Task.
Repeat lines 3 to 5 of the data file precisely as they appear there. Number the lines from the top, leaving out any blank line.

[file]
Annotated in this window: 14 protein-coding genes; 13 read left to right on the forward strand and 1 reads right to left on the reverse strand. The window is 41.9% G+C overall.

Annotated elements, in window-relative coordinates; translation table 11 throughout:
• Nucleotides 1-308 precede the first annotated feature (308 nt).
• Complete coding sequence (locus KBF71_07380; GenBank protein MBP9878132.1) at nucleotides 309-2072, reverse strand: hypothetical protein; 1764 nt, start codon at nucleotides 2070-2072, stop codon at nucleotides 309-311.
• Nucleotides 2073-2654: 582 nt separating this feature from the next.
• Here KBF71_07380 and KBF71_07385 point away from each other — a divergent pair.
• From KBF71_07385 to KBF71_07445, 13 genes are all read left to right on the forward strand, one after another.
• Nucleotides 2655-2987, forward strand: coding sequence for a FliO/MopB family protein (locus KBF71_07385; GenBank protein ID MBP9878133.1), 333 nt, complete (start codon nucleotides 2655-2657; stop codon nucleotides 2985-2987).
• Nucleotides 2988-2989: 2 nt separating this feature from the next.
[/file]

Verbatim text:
• Nucleotides 1-308 precede the first annotated feature (308 nt).
• Complete coding sequence (locus KBF71_07380; GenBank protein MBP9878132.1) at nucleotides 309-2072, reverse strand: hypothetical protein; 1764 nt, start codon at nucleotides 2070-2072, stop codon at nucleotides 309-311.
• Nucleotides 2073-2654: 582 nt separating this feature from the next.